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Distributed for Bard Graduate Center

Conserving Active Matter

Considers the future of conservation and its connection to the human sciences. 

This volume brings together the findings from a five-year research project that seeks to reimagine the relationship between conservation knowledge and the humanistic study of the material world. The project, “Cultures of Conservation,” was supported by the Andrew W. Mellon Foundation and included events, seminars, and an artist-in-residence. 

The effort to conserve things amid change is part of the human struggle with the nature of matter. For as long as people have made things and kept things, they have also cared for and repaired them. Today, conservators use a variety of tools and categories developed over the last one hundred and fifty years to do this work, but in the coming decades, new kinds of materials and a new scale of change will pose unprecedented challenges. Looking ahead to this moment from the perspectives of history, philosophy, materials science, and anthropology, this volume explores new possibilities for both conservation and the humanities in the rethinking of active matter.

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Table of Contents

Series Editor’s Preface


Introduction / Peter N Miller

1. Chapter Title Soon Kai Poh

I. Materials
2. Introduction: Charting Historical Paradigms of Inorganic Activity through the Lens of Glass, Bronze, and Ultramarine Diseases/ Jennifer Mass
3. Contextualizing the Installation of Tania Brugera’s Untitled (Havana 2000) / Chris McGlinchey
4. Moving beyond the binaries: exploring the active matter of metal soaps in paint/
Francesca Casadio
5. Characterizing the Immaterial: Non-Invasive Imaging and Analysis of Stephen Benton’s Engine no. 9/ Marc Walton, Pengxiao Hao, Marc Vermeulen, Florian Willomitzer, and Oliver Cossairt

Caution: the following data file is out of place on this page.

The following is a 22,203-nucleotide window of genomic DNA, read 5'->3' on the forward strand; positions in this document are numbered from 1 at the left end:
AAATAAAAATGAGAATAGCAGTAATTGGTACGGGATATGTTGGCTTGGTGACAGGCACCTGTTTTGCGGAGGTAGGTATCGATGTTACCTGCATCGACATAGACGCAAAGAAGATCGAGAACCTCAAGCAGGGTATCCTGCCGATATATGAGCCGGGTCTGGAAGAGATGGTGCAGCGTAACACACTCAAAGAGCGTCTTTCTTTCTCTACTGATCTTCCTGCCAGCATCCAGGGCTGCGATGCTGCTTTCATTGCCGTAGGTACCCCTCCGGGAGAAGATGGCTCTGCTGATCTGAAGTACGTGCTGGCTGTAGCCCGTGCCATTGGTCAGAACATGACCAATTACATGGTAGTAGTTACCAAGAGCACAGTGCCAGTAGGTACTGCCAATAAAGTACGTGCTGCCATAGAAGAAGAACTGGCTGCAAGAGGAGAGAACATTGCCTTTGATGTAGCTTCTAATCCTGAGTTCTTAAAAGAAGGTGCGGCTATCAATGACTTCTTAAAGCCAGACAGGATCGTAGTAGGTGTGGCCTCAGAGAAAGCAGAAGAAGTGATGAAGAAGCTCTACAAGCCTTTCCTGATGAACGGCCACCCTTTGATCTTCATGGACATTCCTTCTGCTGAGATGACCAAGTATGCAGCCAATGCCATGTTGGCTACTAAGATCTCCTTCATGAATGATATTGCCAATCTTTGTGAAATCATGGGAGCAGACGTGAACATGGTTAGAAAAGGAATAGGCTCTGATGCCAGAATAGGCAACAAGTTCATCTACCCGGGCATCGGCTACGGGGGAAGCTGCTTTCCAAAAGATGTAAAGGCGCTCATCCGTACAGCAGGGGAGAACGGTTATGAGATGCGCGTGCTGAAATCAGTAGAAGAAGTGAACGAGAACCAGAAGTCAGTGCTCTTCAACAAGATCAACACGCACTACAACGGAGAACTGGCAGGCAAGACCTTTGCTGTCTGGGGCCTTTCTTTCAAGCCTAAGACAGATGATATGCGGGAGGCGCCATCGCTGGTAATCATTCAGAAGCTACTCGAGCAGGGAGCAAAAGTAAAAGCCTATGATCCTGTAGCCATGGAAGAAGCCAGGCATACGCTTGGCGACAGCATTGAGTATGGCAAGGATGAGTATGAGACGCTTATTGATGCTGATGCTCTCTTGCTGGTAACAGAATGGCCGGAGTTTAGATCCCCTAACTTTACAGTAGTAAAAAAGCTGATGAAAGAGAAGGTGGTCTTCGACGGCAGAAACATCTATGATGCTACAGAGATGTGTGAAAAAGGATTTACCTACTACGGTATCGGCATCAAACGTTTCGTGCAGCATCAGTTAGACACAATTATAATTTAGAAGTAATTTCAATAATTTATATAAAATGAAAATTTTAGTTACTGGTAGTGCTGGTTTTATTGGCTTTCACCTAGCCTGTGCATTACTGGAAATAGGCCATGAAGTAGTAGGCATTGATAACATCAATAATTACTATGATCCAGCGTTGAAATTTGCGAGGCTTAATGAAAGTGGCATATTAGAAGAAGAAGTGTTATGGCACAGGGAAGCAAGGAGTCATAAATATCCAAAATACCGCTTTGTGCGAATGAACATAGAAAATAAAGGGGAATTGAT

6. Making Meiji Red: Semiotic Activity in the Colors of Japanese Woodblock Prints, 1864-1900/ Marco Leona and Henry D. Smith II

II. History
7. Introduction: Conserving Active Matter and the Historian’s Craft/ Ittai Weinryb
8. Active matter in Presocratic thought?/ André Laks
9. Living Matter: A Philosophical Aberration or a Very Old Belief?/ Guido Giglioni
10. Oak, chalk and flint – rood screens and churches/ Spike Bucklow
11. Bread and Wine, Body and Blood/ Lee Palmer Wandel

III. Indigenous Ontologies
12. Introduction: Indigenous Ontologies of Active Matter / Aaron Glass
13. Living Knowledge in Cultural Collections/ Sven Haakanson
14. “The Orator’s Dilemma: Wampum as Material, Media, Medicine, and Memory”/
Jamie Jacobs
15. “Always Becoming Better Stewards: Caring for Collections at the National Museum of the American Indian”/ Kelly McHugh
16. Titiro Whakamuri Kokiri Whakamua| “Look back and reflect So you can move forward”/ Rose Evans

IV. Philosophy
17. Introduction: Active Matter: Some Initial Philosophical Considerations/ Ivan Gaskell and Anne Eaton
18. The Expressive Import of Degradation and Decay in Contemporary Art \Sherri Irvin
19. The Look of Age: Appearance and Reality/ Carolyn Korsmeyer
20. The Aesthetics of Repair/ Yuriko Saito
21. Death and Entanglement. Some thoughts about life, love and the aims of art conservation/ Alva Noë



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